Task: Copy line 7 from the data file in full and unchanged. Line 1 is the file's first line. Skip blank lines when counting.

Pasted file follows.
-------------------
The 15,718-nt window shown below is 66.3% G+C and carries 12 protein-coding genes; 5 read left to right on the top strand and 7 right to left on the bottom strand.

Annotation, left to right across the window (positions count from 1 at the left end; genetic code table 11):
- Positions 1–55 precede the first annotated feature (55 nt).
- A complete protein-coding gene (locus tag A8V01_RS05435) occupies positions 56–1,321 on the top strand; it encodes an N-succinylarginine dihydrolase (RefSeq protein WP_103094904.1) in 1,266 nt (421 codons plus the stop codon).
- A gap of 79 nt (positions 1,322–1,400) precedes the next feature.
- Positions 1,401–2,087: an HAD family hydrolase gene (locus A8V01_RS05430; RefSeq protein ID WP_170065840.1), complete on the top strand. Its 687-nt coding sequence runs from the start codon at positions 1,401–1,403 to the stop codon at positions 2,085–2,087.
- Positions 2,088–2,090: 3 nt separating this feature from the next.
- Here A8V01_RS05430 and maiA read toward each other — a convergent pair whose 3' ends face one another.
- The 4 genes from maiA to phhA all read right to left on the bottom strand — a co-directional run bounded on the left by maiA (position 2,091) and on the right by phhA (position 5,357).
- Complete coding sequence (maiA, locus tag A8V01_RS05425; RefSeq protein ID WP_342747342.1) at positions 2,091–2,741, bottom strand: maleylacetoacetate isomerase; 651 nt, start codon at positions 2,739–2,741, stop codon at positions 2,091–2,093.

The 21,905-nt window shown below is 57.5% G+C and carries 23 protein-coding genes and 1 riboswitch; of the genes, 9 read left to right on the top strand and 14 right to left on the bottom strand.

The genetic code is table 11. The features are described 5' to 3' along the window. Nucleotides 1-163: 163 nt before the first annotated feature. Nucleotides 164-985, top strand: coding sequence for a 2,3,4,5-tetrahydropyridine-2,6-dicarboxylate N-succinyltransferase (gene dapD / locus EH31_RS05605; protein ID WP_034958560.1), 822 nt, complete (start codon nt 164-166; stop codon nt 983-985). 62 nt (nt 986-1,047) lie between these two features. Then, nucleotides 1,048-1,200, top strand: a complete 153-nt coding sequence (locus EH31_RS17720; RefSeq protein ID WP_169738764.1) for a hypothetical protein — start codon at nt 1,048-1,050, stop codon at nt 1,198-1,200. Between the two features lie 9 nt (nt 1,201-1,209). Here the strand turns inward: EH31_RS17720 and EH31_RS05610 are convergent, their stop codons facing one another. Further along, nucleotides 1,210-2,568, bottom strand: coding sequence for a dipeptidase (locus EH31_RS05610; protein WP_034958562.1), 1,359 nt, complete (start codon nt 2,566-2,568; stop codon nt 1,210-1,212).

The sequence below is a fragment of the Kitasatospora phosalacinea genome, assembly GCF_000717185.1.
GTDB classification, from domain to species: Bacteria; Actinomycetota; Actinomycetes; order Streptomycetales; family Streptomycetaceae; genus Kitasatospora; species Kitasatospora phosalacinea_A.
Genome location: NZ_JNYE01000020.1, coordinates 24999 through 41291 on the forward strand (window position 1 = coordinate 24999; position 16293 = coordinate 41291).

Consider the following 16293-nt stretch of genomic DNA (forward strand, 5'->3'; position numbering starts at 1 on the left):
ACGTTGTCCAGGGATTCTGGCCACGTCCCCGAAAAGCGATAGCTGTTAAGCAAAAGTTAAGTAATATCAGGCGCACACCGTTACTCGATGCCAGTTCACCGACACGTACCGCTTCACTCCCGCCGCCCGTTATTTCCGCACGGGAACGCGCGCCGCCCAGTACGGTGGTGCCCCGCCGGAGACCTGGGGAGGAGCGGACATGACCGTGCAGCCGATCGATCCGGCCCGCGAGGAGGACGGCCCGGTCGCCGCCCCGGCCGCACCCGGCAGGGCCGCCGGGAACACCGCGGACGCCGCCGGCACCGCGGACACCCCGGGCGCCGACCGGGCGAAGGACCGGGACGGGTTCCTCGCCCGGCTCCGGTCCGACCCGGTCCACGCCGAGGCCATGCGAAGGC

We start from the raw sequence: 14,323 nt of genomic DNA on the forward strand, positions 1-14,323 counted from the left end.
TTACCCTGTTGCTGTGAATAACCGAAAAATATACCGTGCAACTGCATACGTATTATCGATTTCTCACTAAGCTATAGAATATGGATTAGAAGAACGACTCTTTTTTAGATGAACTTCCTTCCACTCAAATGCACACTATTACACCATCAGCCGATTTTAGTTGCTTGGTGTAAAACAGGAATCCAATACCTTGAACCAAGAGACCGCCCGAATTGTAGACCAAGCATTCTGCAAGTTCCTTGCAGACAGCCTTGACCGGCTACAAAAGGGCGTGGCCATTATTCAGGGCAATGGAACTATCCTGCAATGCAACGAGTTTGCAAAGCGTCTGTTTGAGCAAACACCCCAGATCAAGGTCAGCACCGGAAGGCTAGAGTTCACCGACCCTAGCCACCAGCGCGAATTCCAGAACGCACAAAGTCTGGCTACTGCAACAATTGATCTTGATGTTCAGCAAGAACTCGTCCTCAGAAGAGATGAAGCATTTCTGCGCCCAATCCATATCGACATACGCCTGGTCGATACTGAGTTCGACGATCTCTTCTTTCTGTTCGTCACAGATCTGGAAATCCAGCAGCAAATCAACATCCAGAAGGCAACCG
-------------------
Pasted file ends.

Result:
- Positions 2,088–2,090: 3 nt separating this feature from the next.